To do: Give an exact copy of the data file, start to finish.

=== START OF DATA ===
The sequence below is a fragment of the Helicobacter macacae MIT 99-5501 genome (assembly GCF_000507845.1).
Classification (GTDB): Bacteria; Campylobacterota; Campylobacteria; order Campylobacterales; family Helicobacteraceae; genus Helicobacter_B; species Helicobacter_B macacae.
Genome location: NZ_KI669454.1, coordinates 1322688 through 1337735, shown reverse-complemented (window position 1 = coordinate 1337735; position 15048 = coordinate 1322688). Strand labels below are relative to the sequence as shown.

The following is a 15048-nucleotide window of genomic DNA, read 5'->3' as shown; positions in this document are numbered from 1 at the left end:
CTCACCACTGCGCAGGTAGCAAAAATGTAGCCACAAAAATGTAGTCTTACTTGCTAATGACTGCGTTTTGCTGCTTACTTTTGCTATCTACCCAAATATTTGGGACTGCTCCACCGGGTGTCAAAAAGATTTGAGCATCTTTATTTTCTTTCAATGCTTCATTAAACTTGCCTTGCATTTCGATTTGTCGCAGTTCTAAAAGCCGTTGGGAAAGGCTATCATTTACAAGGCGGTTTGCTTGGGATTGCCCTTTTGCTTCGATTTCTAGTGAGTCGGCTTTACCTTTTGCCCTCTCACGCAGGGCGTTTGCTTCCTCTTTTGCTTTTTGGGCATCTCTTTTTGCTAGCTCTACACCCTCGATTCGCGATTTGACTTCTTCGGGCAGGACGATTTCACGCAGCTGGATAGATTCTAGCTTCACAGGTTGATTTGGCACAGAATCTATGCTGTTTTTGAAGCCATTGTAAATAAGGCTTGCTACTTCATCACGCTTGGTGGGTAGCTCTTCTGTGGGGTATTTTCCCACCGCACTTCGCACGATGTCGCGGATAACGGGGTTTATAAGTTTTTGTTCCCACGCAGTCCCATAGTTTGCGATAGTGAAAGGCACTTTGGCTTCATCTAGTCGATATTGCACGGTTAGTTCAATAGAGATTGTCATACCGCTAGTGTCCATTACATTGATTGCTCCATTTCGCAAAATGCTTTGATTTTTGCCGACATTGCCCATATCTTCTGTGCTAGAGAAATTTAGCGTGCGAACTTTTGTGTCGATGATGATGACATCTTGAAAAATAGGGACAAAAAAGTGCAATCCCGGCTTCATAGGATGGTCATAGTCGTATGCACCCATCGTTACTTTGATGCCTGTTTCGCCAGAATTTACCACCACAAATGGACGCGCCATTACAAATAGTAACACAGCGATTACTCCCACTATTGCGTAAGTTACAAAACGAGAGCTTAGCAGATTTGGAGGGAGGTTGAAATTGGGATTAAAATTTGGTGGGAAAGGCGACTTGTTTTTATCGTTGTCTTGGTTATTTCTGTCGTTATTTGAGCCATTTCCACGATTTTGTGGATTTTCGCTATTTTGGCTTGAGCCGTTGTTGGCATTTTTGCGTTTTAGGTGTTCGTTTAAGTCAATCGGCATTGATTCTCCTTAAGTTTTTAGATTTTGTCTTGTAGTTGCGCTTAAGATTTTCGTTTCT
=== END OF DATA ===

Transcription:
The sequence below is a fragment of the Helicobacter macacae MIT 99-5501 genome (assembly GCF_000507845.1).
Classification (GTDB): Bacteria; Campylobacterota; Campylobacteria; order Campylobacterales; family Helicobacteraceae; genus Helicobacter_B; species Helicobacter_B macacae.
Genome location: NZ_KI669454.1, coordinates 1322688 through 1337735, shown reverse-complemented (window position 1 = coordinate 1337735; position 15048 = coordinate 1322688). Strand labels below are relative to the sequence as shown.

The following is a 15048-nucleotide window of genomic DNA, read 5'->3' as shown; positions in this document are numbered from 1 at the left end:
CTCACCACTGCGCAGGTAGCAAAAATGTAGCCACAAAAATGTAGTCTTACTTGCTAATGACTGCGTTTTGCTGCTTACTTTTGCTATCTACCCAAATATTTGGGACTGCTCCACCGGGTGTCAAAAAGATTTGAGCATCTTTATTTTCTTTCAATGCTTCATTAAACTTGCCTTGCATTTCGATTTGTCGCAGTTCTAAAAGCCGTTGGGAAAGGCTATCATTTACAAGGCGGTTTGCTTGGGATTGCCCTTTTGCTTCGATTTCTAGTGAGTCGGCTTTACCTTTTGCCCTCTCACGCAGGGCGTTTGCTTCCTCTTTTGCTTTTTGGGCATCTCTTTTTGCTAGCTCTACACCCTCGATTCGCGATTTGACTTCTTCGGGCAGGACGATTTCACGCAGCTGGATAGATTCTAGCTTCACAGGTTGATTTGGCACAGAATCTATGCTGTTTTTGAAGCCATTGTAAATAAGGCTTGCTACTTCATCACGCTTGGTGGGTAGCTCTTCTGTGGGGTATTTTCCCACCGCACTTCGCACGATGTCGCGGATAACGGGGTTTATAAGTTTTTGTTCCCACGCAGTCCCATAGTTTGCGATAGTGAAAGGCACTTTGGCTTCATCTAGTCGATATTGCACGGTTAGTTCAATAGAGATTGTCATACCGCTAGTGTCCATTACATTGATTGCTCCATTTCGCAAAATGCTTTGATTTTTGCCGACATTGCCCATATCTTCTGTGCTAGAGAAATTTAGCGTGCGAACTTTTGTGTCGATGATGATGACATCTTGAAAAATAGGGACAAAAAAGTGCAATCCCGGCTTCATAGGATGGTCATAGTCGTATGCACCCATCGTTACTTTGATGCCTGTTTCGCCAGAATTTACCACCACAAATGGACGCGCCATTACAAATAGTAACACAGCGATTACTCCCACTATTGCGTAAGTTACAAAACGAGAGCTTAGCAGATTTGGAGGGAGGTTGAAATTGGGATTAAAATTTGGTGGGAAAGGCGACTTGTTTTTATCGTTGTCTTGGTTATTTCTGTCGTTATTTGAGCCATTTCCACGATTTTGTGGATTTTCGCTATTTTGGCTTGAGCCGTTGTTGGCATTTTTGCGTTTTAGGTGTTCGTTTAAGTCAATCGGCATTGATTCTCCTTAAGTTTTTAGATTTTGTCTTGTAGTTGCGCTTAAGATTTTCGTTTCT